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You have been outbid...

Bother. I spotted an emergency power off panel from an IBM 1602 on eBay over the weekend, and was out-sniped within the last ten seconds (I'd set my snipe for 29 seconds, figuring that there wasn't likely to be a great deal of interest in a 3kg block of metal). On the plus side, the postage would have cost me the best part of USD50.

For those of you that might be wondering why I'd want an obsolete IBM boat anchor, might I refer you to one of autopope's stories, particularly the last four paragraphs.

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Thank you for that story link, going to have to seek out more of his work now.

In theory I ought to love Stross. But in practice I don't. Or at least, there are a lot of swings and misses compared to hits.

I found myself thinking about this after reading that short story in the context of having recently read a few reviews of Primer. Ebert seemed to get the same thing out of Primer as I did despite his very different background - it looked like Science, or at least Engineering rather than Science Fiction. Stross doesn't make that work. For me (and I'm sure you'll disagree) his worlds seem to be filled with Magic rather than Science, despite his best efforts.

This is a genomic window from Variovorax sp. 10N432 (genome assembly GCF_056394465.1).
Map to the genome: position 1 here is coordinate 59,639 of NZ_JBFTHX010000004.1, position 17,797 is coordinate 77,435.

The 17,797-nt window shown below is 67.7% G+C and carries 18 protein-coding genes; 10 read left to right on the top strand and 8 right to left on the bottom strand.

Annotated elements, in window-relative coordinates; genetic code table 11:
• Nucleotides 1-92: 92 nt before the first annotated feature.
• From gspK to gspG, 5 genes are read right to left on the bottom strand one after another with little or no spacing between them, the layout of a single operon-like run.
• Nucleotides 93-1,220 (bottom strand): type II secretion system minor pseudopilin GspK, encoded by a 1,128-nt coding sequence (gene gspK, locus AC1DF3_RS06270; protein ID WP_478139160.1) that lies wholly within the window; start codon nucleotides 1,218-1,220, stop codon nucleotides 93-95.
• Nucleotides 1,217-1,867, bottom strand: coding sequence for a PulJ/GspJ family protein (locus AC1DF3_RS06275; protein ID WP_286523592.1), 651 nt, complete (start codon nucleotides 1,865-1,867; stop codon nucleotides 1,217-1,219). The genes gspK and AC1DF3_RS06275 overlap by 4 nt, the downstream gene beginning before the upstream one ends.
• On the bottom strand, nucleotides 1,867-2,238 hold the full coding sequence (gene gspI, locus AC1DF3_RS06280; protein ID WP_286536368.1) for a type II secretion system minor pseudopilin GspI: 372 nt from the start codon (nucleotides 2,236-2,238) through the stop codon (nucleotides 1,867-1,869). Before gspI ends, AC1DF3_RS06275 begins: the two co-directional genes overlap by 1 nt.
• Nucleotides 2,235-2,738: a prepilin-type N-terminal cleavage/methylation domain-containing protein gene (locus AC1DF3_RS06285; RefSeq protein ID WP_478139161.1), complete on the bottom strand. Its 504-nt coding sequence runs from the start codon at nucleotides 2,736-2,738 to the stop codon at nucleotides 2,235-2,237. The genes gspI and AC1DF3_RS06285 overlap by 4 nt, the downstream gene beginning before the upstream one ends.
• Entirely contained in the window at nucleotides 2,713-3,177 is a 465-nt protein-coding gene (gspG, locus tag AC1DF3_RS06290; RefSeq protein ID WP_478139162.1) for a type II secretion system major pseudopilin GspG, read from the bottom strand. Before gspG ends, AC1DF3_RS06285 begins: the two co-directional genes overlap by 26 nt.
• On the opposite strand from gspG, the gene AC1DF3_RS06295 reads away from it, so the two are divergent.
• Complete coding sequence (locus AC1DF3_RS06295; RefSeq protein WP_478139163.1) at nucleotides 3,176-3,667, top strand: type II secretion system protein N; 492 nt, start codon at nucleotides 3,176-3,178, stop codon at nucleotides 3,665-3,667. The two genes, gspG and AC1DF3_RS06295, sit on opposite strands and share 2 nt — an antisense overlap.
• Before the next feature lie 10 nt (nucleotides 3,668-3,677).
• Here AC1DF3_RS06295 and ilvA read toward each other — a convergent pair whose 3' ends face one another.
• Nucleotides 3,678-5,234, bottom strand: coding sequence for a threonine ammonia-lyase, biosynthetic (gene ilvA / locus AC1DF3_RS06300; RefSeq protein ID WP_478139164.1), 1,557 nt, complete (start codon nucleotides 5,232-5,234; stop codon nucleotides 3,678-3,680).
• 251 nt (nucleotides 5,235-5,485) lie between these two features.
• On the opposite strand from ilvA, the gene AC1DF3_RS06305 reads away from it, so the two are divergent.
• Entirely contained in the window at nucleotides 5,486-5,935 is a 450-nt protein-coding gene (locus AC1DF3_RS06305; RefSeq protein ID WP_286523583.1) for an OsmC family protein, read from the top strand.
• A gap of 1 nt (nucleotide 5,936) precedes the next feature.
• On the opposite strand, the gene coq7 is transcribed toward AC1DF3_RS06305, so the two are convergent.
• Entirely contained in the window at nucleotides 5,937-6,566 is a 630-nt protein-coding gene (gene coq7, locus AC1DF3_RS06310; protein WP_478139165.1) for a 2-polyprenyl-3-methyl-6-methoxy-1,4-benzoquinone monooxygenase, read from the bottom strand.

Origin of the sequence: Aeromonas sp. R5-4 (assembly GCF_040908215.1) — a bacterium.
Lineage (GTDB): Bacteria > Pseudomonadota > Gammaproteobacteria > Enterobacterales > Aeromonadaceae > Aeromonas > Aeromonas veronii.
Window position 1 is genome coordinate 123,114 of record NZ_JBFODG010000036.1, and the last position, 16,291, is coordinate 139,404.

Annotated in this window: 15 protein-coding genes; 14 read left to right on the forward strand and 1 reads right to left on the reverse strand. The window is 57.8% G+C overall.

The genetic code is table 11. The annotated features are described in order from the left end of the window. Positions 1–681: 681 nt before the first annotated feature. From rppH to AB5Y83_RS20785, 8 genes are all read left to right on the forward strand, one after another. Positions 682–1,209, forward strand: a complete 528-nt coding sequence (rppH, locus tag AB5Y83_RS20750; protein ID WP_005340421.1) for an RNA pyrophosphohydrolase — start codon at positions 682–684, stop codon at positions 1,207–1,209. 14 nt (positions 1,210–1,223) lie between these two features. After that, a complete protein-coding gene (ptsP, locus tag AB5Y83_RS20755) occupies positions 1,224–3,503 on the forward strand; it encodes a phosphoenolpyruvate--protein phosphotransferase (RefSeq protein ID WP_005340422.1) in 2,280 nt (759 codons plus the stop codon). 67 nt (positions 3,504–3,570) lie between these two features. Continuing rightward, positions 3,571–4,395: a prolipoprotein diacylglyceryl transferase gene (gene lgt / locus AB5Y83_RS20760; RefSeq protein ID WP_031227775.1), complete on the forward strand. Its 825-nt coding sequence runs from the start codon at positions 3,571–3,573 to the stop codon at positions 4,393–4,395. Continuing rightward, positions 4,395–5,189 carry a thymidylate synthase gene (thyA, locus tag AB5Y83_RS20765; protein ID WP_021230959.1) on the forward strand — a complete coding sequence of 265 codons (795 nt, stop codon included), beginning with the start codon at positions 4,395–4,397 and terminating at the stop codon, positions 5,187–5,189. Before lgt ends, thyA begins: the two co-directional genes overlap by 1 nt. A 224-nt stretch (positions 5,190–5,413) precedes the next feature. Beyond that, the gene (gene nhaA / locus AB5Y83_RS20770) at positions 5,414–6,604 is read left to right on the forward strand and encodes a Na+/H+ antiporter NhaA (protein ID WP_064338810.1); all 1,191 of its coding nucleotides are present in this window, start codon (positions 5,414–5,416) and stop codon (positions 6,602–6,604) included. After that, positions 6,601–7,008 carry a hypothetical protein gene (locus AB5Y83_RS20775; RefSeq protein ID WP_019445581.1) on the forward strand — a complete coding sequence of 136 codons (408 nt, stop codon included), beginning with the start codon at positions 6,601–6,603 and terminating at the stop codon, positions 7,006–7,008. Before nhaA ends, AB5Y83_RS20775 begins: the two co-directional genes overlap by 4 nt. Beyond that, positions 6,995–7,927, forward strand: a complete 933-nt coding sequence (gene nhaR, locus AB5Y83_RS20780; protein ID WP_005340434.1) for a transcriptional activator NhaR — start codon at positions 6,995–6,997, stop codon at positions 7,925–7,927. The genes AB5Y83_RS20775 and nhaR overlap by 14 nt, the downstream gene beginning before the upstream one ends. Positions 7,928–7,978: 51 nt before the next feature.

I think Ebert might be onto something in picking out the lack of exposition. Primer expects (and of course this turns off a mainstream audience) that you will cope with the fact that you have no idea what's going on. That you will, in fact, embrace this and enjoy the experience of figuring out the same things the characters are figuring out, without them explaining it all to you. Stross has too much exposition. If you find yourself explaining the joke to the audience, you can't expect them to laugh at the end.

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